A Comparison Study of Point-Process Filter and Deep Learning Performance in Estimating Rat Position Using an Ensemble of Place Cells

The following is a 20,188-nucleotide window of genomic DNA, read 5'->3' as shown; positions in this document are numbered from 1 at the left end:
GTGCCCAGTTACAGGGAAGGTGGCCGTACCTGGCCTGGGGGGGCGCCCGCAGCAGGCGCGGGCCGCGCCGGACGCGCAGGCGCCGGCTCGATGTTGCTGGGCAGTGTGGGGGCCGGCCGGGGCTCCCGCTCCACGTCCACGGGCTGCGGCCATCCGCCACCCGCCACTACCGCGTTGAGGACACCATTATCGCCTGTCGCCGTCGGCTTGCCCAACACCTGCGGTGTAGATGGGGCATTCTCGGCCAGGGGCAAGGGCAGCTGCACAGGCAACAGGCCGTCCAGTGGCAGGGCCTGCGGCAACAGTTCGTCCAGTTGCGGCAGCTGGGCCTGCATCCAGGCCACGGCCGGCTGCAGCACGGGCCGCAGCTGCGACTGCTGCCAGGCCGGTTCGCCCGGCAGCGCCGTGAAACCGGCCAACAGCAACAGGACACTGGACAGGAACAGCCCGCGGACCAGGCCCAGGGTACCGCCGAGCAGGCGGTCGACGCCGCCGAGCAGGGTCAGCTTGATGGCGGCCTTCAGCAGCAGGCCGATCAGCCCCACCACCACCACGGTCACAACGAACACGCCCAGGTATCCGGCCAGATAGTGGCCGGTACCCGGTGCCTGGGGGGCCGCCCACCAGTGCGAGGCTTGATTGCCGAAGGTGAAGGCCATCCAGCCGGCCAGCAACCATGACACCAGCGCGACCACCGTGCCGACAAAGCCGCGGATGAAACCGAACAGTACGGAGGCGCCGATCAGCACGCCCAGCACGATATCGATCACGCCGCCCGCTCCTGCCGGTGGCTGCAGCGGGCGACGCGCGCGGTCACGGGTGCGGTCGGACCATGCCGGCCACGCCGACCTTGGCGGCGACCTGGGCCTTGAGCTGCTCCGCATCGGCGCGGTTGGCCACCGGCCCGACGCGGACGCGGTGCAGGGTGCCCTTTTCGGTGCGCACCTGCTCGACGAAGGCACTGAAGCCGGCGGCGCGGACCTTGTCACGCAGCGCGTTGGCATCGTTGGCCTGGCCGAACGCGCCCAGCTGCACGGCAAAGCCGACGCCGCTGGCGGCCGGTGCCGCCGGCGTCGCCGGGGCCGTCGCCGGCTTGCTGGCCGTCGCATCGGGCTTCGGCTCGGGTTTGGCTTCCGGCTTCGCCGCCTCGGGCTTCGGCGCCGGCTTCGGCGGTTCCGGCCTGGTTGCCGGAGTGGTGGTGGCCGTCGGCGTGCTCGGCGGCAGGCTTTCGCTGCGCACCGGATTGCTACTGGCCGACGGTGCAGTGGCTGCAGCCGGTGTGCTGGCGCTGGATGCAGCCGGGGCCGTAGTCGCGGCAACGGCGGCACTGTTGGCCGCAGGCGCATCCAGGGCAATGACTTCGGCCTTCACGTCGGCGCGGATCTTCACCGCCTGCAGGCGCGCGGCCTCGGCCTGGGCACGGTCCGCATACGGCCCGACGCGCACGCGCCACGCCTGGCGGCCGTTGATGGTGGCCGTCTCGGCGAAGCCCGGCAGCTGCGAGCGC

The emergence of deep learning techniques has provided new tools for the analysis of complex data in the field of neuroscience. In parallel, advanced statistical approaches like point-process modeling provide powerful tools for analyzing the spiking activity of neural populations. How statistical and machine learning techniques compare when applied to neural data remains largely unclear. In this research, we compare the performance of a point-process filter and a long short-term memory (LSTM) network in decoding the 2D movement trajectory of a rat using the neural activity recorded from an ensemble of hippocampal place cells. We compute the least absolute error (LAE), a measure of accuracy of prediction, and the coefficient of determination (R2), a measure of prediction consistency, to compare the performance of these two methods. We show that the LSTM and point-process filter provide comparable accuracy in predicting the position; however, the point-process provides further information about the prediction which is unavailable for LSTM. Though previous results report better performance using deep learning techniques, our results indicate that this is not universally the case. We also investigate how these techniques encode information carried by place cell activity and compare the computational efficiency of the two methods. While the point-process model is built using the receptive field for each place cell, we show that LSTM does not necessarily encode receptive fields, but instead decodes the movement trajectory using other features of neural activity. Although it is less robust, LSTM runs more than 7 times faster than the fastest point-process filter in this research, providing a strong advantage in computational efficiency. Together, these results suggest that the point-process filters and LSTM approaches each provide distinct advantages; the choice of model should be informed by the specific scientific question of interest.